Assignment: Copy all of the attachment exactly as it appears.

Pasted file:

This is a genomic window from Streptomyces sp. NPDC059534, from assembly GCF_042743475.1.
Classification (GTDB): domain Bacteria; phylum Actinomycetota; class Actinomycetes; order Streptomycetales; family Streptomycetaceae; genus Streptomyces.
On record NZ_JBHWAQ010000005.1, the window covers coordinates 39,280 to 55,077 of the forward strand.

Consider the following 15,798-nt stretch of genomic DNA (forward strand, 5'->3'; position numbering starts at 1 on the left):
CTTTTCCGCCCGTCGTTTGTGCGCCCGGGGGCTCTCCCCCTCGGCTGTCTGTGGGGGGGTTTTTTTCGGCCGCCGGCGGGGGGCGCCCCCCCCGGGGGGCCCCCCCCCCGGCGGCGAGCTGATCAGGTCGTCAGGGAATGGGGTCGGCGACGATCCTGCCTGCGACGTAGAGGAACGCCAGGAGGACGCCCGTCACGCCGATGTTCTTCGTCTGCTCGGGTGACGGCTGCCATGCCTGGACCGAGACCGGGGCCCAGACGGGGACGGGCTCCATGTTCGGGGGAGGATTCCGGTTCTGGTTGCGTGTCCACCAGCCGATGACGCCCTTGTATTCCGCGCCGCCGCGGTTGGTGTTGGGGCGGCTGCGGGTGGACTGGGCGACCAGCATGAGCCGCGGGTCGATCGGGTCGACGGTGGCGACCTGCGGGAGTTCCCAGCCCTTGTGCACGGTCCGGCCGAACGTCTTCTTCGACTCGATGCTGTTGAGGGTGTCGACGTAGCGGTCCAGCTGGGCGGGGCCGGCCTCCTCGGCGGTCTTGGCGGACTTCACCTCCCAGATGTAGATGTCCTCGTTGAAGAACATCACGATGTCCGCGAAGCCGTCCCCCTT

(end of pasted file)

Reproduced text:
This is a genomic window from Streptomyces sp. NPDC059534, from assembly GCF_042743475.1.
Classification (GTDB): domain Bacteria; phylum Actinomycetota; class Actinomycetes; order Streptomycetales; family Streptomycetaceae; genus Streptomyces.
On record NZ_JBHWAQ010000005.1, the window covers coordinates 39,280 to 55,077 of the forward strand.

Consider the following 15,798-nt stretch of genomic DNA (forward strand, 5'->3'; position numbering starts at 1 on the left):
CTTTTCCGCCCGTCGTTTGTGCGCCCGGGGGCTCTCCCCCTCGGCTGTCTGTGGGGGGGTTTTTTTCGGCCGCCGGCGGGGGGCGCCCCCCCCGGGGGGCCCCCCCCCCGGCGGCGAGCTGATCAGGTCGTCAGGGAATGGGGTCGGCGACGATCCTGCCTGCGACGTAGAGGAACGCCAGGAGGACGCCCGTCACGCCGATGTTCTTCGTCTGCTCGGGTGACGGCTGCCATGCCTGGACCGAGACCGGGGCCCAGACGGGGACGGGCTCCATGTTCGGGGGAGGATTCCGGTTCTGGTTGCGTGTCCACCAGCCGATGACGCCCTTGTATTCCGCGCCGCCGCGGTTGGTGTTGGGGCGGCTGCGGGTGGACTGGGCGACCAGCATGAGCCGCGGGTCGATCGGGTCGACGGTGGCGACCTGCGGGAGTTCCCAGCCCTTGTGCACGGTCCGGCCGAACGTCTTCTTCGACTCGATGCTGTTGAGGGTGTCGACGTAGCGGTCCAGCTGGGCGGGGCCGGCCTCCTCGGCGGTCTTGGCGGACTTCACCTCCCAGATGTAGATGTCCTCGTTGAAGAACATCACGATGTCCGCGAAGCCGTCCCCCTT